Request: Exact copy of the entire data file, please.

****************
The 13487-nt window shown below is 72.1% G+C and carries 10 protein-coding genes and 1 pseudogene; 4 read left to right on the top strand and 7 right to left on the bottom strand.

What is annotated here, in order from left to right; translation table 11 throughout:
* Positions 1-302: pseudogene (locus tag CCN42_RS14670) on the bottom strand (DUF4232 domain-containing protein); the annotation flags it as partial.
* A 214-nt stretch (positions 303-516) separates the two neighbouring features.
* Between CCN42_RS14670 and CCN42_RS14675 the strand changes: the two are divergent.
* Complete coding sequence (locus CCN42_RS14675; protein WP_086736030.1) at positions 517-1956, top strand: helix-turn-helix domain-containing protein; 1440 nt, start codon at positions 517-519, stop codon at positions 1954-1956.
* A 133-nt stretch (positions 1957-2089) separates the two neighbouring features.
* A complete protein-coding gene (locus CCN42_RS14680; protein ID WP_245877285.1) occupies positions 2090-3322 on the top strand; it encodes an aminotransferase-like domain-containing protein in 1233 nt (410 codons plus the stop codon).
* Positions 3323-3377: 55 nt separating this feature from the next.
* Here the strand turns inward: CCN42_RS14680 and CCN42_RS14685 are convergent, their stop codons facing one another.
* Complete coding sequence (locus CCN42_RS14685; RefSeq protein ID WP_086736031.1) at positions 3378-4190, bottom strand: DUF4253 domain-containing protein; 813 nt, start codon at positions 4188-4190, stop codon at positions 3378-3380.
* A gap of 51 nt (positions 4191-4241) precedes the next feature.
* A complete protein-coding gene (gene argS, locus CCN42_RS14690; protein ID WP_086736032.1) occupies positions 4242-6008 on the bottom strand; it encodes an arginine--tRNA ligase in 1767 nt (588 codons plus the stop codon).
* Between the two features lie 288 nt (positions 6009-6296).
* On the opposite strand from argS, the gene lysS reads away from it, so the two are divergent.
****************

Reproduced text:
The 13487-nt window shown below is 72.1% G+C and carries 10 protein-coding genes and 1 pseudogene; 4 read left to right on the top strand and 7 right to left on the bottom strand.

What is annotated here, in order from left to right; translation table 11 throughout:
* Positions 1-302: pseudogene (locus tag CCN42_RS14670) on the bottom strand (DUF4232 domain-containing protein); the annotation flags it as partial.
* A 214-nt stretch (positions 303-516) separates the two neighbouring features.
* Between CCN42_RS14670 and CCN42_RS14675 the strand changes: the two are divergent.
* Complete coding sequence (locus CCN42_RS14675; protein WP_086736030.1) at positions 517-1956, top strand: helix-turn-helix domain-containing protein; 1440 nt, start codon at positions 517-519, stop codon at positions 1954-1956.
* A 133-nt stretch (positions 1957-2089) separates the two neighbouring features.
* A complete protein-coding gene (locus CCN42_RS14680; protein ID WP_245877285.1) occupies positions 2090-3322 on the top strand; it encodes an aminotransferase-like domain-containing protein in 1233 nt (410 codons plus the stop codon).
* Positions 3323-3377: 55 nt separating this feature from the next.
* Here the strand turns inward: CCN42_RS14680 and CCN42_RS14685 are convergent, their stop codons facing one another.
* Complete coding sequence (locus CCN42_RS14685; RefSeq protein ID WP_086736031.1) at positions 3378-4190, bottom strand: DUF4253 domain-containing protein; 813 nt, start codon at positions 4188-4190, stop codon at positions 3378-3380.
* A gap of 51 nt (positions 4191-4241) precedes the next feature.
* A complete protein-coding gene (gene argS, locus CCN42_RS14690; protein ID WP_086736032.1) occupies positions 4242-6008 on the bottom strand; it encodes an arginine--tRNA ligase in 1767 nt (588 codons plus the stop codon).
* Between the two features lie 288 nt (positions 6009-6296).
* On the opposite strand from argS, the gene lysS reads away from it, so the two are divergent.